I know it’s a little morbid, but this is the first step to take in any skip trace. You can determine whether or not your target is still alive using the Social Security Death Records database (or SSDI). While you would think that you should be able to access the index from the Social Security Administration’s website, you cannot – though you will find free access here: http://search.ancestry.com/search/db.aspx?dbid=3693
Since search results include the date of birth, city and state of last residence and the state the social security number was issued in, this should be enough to identify whether or not it pertains to your subject.
Step 3 – Telephone Directories
This is obvious – I’m aware – but not to be overlooked. It only takes a couple of minutes to search using online directories. Be sure to search multiple areas and states, if your profile includes that information – such as places where your subject previously lived or may have moved to. Admittedly, with the introduction of the cell phone revolution, many people no longer subscribe to a ‘land line,’ but it’s still worth a shot – you might get lucky, or you might find a relative.
While there are literally thousands of online telephone directories, here are some of the more popular ones:
AT&T Directory Assistance: www.corp.att.com/directory/
White Pages: www.whitepages.com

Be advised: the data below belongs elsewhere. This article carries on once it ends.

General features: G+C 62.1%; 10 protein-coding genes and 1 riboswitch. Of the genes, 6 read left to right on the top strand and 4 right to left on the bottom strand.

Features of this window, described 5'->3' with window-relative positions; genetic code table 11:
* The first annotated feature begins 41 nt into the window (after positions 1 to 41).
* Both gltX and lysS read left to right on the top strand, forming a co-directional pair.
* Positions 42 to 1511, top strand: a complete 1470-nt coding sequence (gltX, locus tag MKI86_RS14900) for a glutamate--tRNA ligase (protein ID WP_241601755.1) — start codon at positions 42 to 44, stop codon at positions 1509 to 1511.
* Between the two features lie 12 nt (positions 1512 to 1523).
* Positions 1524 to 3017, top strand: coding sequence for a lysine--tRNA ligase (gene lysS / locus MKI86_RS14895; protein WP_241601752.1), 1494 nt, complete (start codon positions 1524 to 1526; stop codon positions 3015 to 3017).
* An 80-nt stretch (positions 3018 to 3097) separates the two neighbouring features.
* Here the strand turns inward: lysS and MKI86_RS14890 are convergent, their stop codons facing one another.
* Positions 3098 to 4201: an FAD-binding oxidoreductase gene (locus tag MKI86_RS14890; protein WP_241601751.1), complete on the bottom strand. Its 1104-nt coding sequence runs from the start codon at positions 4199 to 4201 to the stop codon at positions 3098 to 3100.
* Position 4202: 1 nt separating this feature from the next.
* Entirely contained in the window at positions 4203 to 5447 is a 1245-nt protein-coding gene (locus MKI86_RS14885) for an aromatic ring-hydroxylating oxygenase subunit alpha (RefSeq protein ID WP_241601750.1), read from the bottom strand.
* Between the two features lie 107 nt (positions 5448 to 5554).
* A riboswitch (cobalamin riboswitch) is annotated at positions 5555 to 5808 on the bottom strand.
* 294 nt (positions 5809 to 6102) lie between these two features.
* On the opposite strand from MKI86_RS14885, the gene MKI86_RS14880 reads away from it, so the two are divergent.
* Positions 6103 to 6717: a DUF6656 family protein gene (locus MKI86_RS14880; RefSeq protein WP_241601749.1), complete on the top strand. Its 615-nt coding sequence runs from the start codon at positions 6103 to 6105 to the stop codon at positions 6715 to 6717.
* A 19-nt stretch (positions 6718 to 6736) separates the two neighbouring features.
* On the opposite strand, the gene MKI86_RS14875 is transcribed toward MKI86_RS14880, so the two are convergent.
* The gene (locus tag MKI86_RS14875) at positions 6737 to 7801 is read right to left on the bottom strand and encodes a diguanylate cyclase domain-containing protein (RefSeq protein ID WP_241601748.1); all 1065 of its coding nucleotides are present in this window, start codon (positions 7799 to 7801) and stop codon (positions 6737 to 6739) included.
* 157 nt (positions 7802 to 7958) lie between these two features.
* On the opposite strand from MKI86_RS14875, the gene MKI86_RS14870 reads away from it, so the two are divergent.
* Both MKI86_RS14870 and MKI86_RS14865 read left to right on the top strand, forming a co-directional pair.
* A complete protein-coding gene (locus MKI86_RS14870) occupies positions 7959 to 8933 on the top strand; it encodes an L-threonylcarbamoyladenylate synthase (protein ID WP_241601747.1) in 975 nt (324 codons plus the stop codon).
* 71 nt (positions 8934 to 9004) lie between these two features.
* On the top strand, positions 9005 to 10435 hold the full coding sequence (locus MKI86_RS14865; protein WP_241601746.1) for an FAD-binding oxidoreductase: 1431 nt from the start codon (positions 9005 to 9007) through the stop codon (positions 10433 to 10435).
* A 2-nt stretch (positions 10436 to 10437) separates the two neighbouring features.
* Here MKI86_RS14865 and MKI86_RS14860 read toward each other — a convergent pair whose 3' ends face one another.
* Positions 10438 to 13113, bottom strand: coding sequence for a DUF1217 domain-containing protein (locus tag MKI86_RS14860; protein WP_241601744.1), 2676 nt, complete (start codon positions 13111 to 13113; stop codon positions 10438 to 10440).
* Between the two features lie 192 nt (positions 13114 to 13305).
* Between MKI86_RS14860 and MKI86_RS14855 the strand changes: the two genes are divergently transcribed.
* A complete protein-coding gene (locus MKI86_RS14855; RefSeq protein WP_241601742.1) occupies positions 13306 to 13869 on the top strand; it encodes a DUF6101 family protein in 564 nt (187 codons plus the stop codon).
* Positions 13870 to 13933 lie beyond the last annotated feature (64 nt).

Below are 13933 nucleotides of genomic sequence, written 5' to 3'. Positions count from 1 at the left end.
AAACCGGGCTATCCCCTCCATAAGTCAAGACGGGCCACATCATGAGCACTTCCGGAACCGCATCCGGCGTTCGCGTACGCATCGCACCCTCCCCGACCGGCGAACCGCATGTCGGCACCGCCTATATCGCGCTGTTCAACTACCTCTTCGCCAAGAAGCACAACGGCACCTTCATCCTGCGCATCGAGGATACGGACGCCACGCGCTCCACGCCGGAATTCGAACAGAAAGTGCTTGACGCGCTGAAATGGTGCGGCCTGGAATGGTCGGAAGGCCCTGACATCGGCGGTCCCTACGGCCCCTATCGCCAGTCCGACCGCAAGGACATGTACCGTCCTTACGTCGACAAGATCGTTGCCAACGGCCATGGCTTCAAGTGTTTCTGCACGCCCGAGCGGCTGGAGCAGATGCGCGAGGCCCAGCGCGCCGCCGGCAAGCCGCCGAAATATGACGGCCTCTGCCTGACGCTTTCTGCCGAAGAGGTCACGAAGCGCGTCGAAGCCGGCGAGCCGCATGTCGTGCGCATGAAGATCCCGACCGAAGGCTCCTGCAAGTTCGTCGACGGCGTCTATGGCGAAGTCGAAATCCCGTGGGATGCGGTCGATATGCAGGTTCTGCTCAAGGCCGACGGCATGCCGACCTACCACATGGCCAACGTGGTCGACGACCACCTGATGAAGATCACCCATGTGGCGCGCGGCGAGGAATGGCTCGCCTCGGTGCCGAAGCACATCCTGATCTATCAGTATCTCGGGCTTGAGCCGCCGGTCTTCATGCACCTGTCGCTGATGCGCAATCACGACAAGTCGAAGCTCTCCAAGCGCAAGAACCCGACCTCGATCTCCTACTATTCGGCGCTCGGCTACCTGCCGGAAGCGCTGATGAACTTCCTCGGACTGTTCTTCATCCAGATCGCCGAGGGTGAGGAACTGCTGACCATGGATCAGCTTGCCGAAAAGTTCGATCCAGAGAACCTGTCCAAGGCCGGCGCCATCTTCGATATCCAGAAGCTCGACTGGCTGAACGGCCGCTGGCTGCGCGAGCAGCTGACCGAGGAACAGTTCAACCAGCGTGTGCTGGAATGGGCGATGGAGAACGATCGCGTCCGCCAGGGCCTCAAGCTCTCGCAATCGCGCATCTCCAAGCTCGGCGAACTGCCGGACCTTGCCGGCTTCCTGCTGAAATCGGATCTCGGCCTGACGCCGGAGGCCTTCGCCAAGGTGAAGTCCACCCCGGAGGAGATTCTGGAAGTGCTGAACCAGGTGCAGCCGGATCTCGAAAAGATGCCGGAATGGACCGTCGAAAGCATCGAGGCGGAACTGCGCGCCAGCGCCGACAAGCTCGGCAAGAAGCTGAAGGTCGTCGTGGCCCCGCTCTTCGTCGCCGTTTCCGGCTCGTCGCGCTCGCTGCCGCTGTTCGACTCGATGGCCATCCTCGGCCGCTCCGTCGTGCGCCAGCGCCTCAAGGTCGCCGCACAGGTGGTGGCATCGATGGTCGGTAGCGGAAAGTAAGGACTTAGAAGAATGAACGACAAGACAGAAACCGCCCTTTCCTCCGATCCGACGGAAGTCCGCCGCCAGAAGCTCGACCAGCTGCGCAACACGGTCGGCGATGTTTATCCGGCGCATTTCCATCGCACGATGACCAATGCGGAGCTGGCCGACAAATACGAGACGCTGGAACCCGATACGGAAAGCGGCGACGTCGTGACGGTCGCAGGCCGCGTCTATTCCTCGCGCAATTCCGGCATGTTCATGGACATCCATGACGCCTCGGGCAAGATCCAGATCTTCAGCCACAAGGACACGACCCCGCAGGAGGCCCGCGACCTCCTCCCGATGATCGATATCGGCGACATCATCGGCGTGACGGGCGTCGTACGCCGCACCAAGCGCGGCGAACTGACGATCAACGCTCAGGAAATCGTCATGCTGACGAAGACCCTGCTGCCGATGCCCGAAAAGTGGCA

Yahoo! People Search: people.yahoo.com
Step 4 – Internet Search Engines
There’s a reason it’s called the ‘Information Age.’ Any and all information ever recorded or archived about you on a website is likely to be found online. If that doesn’t make you a little nervous, it should. In capable hands, the Internet can reveal all manner of statistical and personal data about you.
My husband is more than a little paranoid about posting anything online – and for good reason. Posts you’ve made in discussion groups; reviews you’ve provided online; resumes posted to job or career sites; ads on Craig’s List; newspaper articles; PTA
meeting minutes – it’s all out there.
I’ll refer specifically to Google here, but generally the same principals apply to other search engines like Bing and Yahoo!. If Google is not the largest conglomeration of websites and information on the Internet, then it’s close. I always start here.